Lashkar-e-Taiba has been an unofficial ally of the Pakistan army in Kashmir, a disputed territory claimed by both India and Pakistan.

Some believe the moment has come for Pakistan, which also backed the Taliban takeover of Afghanistan, to make clear it has abandoned a shadowy policy of using militant proxies as a foreign policy tool.

The country stands before a “moment of change in people’s attitudes and thinking” toward militants, Sen. John Kerry said Tuesday in Islamabad.

Pakistan must see that Lashkar-e-Taiba has “morphed into a more al-Qaida-esque and radicalized entity” that is damaging the country’s interests, said Kerry, incoming chairman of the powerful Senate Foreign Relations Committee.

Click here for the complete article.

     


Silk Threads


2. Madoff Scheme Kept Rippling Outward, Across Borders

 By DIANA B. HENRIQUES, NY Times

By the end, the world itself was too small to support the vast Ponzi scheme constructed by Bernard L. Madoff.

Initially, he tapped local money pulled in from country clubs and charity dinners, where investors sought him out to casually plead with him to manage their savings so they could start reaping the steady, solid returns their envied friends were getting.

Then, he and his promoters set sights on Europe, again framing the investments as memberships in a select club. A Swiss hedge fund manager, Michel Dominicé, still remembers the pitch he got a few years ago from a salesman in Geneva. “He told me the fund was closed, that it was something I couldn’t buy,” Mr. Dominicé said. “But he told me he might have a way to get me in. It was weird.”

Mr. Madoff’s agents next cut a cash-gathering swath through the Persian Gulf, then Southeast Asia. Finally, they were hurtling with undignified speed toward China, with invitations to invest that were more desperate, less exclusive. One Beijing businessman who was approached said it seemed the Madoff funds were being pitched “to anyone who would listen.”

The juggernaut began to sputter this fall as investors, rattled by the financial crisis and reaching for cash, started taking money out faster than Mr. Madoff could bring fresh cash in the door. He was arrested on Dec. 11 at his Manhattan apartment and charged with securities fraud, turned in the night before by his sons after he told them his entire business was “a giant Ponzi scheme.”

Please click here for the complete article.


3. In Iraqi’s Shoe-Hurling Protest, Arabs Find a Hero. (It’s Not Bush.)

 
 

BAGHDAD — Calling someone the “son of a shoe” is one of the worst insults in Iraq. But the lowly shoe and the Iraqi who threw both of his at President Bush, with widely admired aim, were embraced around the Arab world on Monday as symbols of rage at a still unpopular war.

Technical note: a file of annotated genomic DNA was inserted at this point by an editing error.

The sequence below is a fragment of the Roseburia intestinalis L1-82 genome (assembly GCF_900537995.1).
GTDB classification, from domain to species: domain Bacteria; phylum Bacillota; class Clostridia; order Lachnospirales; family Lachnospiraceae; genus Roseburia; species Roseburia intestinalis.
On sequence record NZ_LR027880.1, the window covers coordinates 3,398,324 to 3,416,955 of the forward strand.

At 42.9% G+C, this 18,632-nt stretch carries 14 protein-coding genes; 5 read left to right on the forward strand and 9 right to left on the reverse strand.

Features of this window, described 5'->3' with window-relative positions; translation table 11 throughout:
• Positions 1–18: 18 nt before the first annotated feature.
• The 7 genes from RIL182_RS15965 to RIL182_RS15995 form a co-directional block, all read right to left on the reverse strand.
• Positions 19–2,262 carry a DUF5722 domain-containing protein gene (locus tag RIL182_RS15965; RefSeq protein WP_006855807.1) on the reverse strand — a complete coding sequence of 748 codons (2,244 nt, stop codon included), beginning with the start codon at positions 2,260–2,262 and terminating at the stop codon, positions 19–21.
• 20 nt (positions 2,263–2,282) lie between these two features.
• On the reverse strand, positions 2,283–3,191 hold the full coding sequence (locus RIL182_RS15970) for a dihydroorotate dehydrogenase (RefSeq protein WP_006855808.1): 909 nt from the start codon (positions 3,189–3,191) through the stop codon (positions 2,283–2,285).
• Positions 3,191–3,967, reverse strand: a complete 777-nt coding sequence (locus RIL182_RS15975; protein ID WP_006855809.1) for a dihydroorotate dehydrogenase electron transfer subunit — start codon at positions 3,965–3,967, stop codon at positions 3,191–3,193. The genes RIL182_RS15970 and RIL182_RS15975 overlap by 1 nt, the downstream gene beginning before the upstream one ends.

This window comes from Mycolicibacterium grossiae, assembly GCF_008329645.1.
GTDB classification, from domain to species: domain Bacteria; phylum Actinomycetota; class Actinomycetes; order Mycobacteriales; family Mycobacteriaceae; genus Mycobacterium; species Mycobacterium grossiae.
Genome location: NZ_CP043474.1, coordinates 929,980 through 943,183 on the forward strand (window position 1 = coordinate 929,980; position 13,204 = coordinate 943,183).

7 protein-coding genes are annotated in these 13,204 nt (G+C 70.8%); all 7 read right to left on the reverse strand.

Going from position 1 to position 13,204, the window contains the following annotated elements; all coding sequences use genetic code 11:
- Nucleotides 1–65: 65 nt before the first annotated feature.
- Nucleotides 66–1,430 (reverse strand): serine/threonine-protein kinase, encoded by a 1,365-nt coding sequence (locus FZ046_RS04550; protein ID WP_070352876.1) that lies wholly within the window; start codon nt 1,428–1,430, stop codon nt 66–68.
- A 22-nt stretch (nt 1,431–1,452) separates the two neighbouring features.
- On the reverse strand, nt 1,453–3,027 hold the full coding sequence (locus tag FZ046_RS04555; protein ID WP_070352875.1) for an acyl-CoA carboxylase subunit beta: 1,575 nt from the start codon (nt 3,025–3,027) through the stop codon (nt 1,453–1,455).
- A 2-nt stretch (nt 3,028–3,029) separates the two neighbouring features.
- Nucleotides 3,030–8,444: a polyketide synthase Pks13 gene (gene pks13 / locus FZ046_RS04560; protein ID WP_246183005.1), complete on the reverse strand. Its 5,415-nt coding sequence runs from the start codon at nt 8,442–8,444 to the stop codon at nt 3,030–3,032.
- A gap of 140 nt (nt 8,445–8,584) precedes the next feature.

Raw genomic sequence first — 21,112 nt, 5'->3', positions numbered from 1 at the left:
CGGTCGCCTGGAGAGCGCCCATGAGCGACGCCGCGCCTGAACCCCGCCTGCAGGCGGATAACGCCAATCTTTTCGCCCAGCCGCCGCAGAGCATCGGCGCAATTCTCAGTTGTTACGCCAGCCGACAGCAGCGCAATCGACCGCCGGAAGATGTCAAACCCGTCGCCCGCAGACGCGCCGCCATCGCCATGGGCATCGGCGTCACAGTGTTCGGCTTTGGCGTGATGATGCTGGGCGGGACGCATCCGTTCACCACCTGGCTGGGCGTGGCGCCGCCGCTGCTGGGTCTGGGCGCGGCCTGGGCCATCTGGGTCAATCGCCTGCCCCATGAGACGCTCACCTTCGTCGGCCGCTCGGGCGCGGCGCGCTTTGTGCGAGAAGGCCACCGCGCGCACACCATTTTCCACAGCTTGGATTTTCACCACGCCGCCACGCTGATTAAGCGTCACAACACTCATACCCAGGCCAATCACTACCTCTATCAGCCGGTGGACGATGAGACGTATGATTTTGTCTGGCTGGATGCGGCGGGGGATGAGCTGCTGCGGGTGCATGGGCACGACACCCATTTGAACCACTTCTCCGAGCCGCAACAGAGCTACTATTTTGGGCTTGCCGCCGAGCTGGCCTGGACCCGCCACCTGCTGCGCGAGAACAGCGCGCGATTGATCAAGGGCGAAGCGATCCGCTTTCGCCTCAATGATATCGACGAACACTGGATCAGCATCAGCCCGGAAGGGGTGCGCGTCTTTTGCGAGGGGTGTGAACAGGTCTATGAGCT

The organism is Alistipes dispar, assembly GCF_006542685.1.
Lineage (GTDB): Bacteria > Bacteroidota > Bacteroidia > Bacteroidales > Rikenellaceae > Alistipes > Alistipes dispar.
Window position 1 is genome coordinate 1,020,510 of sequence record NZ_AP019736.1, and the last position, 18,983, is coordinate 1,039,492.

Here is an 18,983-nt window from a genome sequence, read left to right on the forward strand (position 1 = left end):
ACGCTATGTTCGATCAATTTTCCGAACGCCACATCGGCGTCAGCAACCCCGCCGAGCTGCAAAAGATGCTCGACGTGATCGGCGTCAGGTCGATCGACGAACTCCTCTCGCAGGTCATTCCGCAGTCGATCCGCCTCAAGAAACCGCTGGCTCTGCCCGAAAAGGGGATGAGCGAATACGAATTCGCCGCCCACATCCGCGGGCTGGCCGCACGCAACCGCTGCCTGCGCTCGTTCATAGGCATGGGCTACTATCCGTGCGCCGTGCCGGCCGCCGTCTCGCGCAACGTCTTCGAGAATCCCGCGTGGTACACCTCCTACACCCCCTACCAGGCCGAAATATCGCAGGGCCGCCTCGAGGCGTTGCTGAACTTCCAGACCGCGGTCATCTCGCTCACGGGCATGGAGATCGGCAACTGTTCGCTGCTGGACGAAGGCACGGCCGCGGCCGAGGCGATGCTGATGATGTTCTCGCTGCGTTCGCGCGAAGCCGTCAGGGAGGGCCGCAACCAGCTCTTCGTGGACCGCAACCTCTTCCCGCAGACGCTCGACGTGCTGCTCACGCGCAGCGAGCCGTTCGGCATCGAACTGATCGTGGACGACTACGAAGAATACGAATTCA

In Saudi Arabia, a newspaper reported that a man had offered $10 million to buy just one of what has almost certainly become the world’s most famous pair of black dress shoes.

A daughter of Col. Muammar el-Qaddafi, the Libyan leader, reportedly awarded the shoe thrower, Muntader al-Zaidi, a 29-year-old journalist, a medal of courage.

In the Baghdad neighborhood of Sadr City, people calling for an immediate American withdrawal removed their footwear and placed the shoes and sandals at the end of long poles, waving them high in the air. And in the southern Iraqi city of Najaf, people threw their shoes at a passing American convoy.

In street-corner conversations, on television and in Internet chat rooms, the subject of shoes was inescapable throughout much of the Middle East on Monday, as was the defiant act that inspired the interest: a huge and spontaneous eruption of anger at President Bush on Sunday in his final visit here. Some deplored Mr. Zaidi’s act as a breach of respect or of traditional Arab hospitality toward guests, even if they shared the sentiment. (Mr. Bush, having demonstrated his quick reflexes, then brushed it off as an expression of democracy.)

“Although that action was not expressed in a civilized manner, it showed the Iraqi feelings, which is to object to the American occupation,” said Qutaiba Rajaa, a 58-year-old physician in Samarra, a Sunni stronghold north of Baghdad.

For the complete article, please click here

 

 


Featured Non-Profit

A new section in this newsletter, providing exposure to deserving South Asian Non-Profits. Suggestions welcome

During the unprecedented attack on Mumbai between November 26 to 29, 2008, many people from the security forces, the police, fire service, hotel employees, guests of the Taj and general public were killed or wounded. In the aftermath of this terror attack, the Taj group has witnessed an outpouring of emotional support from well-wishers in India and across the globe, both for the restoration of the hotel and to offer relief for those affected by the attack. In response to this, the Taj group has set up a public service welfare trust fund named Taj Public Service Welfare Trust (TPS Welfare Trust).”

Phone: +91-22-6639 5515
Fax: +91-22-2202 7442
Emailtpswtrust@tajhotels.com